Judge: Microsoft's Failure To Negotiate Led To Breakup Decision - InformationWeek

InformationWeek is part of the Informa Tech Division of Informa PLC

This site is operated by a business or businesses owned by Informa PLC and all copyright resides with them.Informa PLC's registered office is 5 Howick Place, London SW1P 1WG. Registered in England and Wales. Number 8860726.

IoT
IoT
News

Judge: Microsoft's Failure To Negotiate Led To Breakup Decision

If only Microsoft had played ball, then maybe it wouldn't be facing a potential breakup of the company. At least, that's what District Court Judge Thomas Penfield Jackson seemed to be saying during his comments Thursday at an antitrust conference in Washington, D.C.

Jackson told the audience that the decision to recommend splitting up Microsoft was never his "remedy of choice," but was made necessary by the company's unwillingness to negotiate with the Department of Justice. In fact, Jackson said he would have preferred not to order the breakup, which is pending the outcome of Microsoft's antitrust case, now scheduled to be heard by the U.S. Court of Appeals. A member of Jackson's staff says the judge declined to comment further.

Both the Justice Department and Microsoft also declined to comment on Jackson's statements, but legal experts offered various interpretations.

Mark Ostrau, an antitrust and intellectual property partner with Silicon Valley law firm Fenwick & West LLP, says that while Jackson "talks more than most judges," in this case his words should reverberate in legal departments throughout corporate America. "Companies should not discount the potentially much worse result they can get from rolling the dice," Ostrau says.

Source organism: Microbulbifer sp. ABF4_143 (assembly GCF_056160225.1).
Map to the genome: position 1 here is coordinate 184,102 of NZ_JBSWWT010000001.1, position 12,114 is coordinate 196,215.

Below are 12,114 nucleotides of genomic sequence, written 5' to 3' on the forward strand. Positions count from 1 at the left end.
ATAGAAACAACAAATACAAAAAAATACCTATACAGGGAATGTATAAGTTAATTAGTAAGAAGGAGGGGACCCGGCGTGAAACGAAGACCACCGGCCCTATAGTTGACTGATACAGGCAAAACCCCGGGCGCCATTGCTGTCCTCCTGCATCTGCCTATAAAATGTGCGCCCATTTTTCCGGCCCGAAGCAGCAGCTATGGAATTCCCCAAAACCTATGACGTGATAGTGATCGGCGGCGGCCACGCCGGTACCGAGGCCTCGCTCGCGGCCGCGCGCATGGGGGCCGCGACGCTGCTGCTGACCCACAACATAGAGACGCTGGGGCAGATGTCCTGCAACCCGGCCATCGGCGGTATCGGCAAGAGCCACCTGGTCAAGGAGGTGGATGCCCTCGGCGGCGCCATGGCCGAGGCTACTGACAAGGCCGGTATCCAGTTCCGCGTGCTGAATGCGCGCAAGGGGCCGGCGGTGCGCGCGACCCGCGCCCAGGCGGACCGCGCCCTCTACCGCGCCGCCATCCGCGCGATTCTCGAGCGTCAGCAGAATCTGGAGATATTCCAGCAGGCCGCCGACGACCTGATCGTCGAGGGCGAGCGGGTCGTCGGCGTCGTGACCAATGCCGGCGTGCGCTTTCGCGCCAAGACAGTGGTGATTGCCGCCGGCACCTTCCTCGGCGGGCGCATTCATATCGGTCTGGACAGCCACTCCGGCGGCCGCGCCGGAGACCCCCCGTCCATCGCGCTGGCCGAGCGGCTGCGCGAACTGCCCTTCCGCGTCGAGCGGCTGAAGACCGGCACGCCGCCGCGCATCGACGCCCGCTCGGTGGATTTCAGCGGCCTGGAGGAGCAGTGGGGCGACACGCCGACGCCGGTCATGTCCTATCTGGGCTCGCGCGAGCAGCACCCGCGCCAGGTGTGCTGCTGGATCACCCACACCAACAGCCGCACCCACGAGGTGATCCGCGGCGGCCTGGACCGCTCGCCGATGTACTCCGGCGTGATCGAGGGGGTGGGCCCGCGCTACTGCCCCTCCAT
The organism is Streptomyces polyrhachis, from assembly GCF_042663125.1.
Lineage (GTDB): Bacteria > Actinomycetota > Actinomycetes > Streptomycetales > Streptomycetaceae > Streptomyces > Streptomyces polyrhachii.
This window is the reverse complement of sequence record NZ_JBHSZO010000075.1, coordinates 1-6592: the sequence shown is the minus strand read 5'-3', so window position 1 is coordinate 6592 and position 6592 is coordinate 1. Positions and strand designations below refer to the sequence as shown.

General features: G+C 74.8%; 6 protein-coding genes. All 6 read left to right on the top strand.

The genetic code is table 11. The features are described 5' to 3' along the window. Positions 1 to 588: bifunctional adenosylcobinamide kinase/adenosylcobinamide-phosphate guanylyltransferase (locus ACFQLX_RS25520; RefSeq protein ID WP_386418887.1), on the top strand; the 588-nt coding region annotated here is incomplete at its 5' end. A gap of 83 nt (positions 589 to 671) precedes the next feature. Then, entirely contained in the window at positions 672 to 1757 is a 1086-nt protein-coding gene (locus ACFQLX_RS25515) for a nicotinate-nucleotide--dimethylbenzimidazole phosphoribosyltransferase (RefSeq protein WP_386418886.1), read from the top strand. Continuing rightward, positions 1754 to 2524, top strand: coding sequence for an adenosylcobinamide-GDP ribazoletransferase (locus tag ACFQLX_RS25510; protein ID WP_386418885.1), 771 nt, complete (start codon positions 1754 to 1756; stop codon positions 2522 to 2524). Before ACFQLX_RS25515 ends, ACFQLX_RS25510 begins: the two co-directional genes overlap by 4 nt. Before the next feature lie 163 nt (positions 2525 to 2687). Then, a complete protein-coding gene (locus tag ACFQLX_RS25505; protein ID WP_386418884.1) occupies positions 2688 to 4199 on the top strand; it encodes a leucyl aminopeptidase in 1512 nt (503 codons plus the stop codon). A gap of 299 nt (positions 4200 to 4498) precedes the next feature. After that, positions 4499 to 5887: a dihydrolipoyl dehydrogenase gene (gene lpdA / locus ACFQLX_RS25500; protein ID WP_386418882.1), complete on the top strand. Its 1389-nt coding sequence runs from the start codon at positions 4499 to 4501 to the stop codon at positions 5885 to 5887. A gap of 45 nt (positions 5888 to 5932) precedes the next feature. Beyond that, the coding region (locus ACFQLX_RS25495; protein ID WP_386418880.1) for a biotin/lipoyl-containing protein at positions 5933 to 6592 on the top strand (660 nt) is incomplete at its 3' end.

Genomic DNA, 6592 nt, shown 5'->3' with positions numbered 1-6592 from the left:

Meanwhile, George Cumming, head of the antitrust practice at Brobeck, Phleger & Harrison, says Jackson was expressing understandable frustration that the settlement talks between the Justice Department and Microsoft proved fruitless. While Cumming describes Jackson's willingness to discuss the case as "refreshing," he also says there are limits to how far Jackson should stray with his comments. "He shouldn't go on a standup comedy kick and do Microsoft schtick on '[David] Letterman.' "

We welcome your comments on this topic on our social media channels, or [contact us directly] with questions about the site.
Comment  | 
Print  | 
More Insights
2020 State of DevOps Report
2020 State of DevOps Report
Download this report today to learn more about the key tools and technologies being utilized, and how organizations deal with the cultural and process changes that DevOps brings. The report also examines the barriers organizations face, as well as the rewards from DevOps including faster application delivery, higher quality products, and quicker recovery from errors in production.
News
How COVID is Changing Technology Futures
Jessica Davis, Senior Editor, Enterprise Apps,  7/23/2020
Slideshows
10 Ways AI Is Transforming Enterprise Software
Cynthia Harvey, Freelance Journalist, InformationWeek,  7/13/2020
Commentary
IT Career Paths You May Not Have Considered
Lisa Morgan, Freelance Writer,  6/30/2020
Register for InformationWeek Newsletters
Video
Current Issue
Special Report: Why Performance Testing is Crucial Today
This special report will help enterprises determine what they should expect from performance testing solutions and how to put them to work most efficiently. Get it today!
White Papers
Slideshows
Twitter Feed
Sponsored Live Streaming Video
Everything You've Been Told About Mobility Is Wrong
Attend this video symposium with Sean Wisdom, Global Director of Mobility Solutions, and learn about how you can harness powerful new products to mobilize your business potential.
Sponsored Video
Flash Poll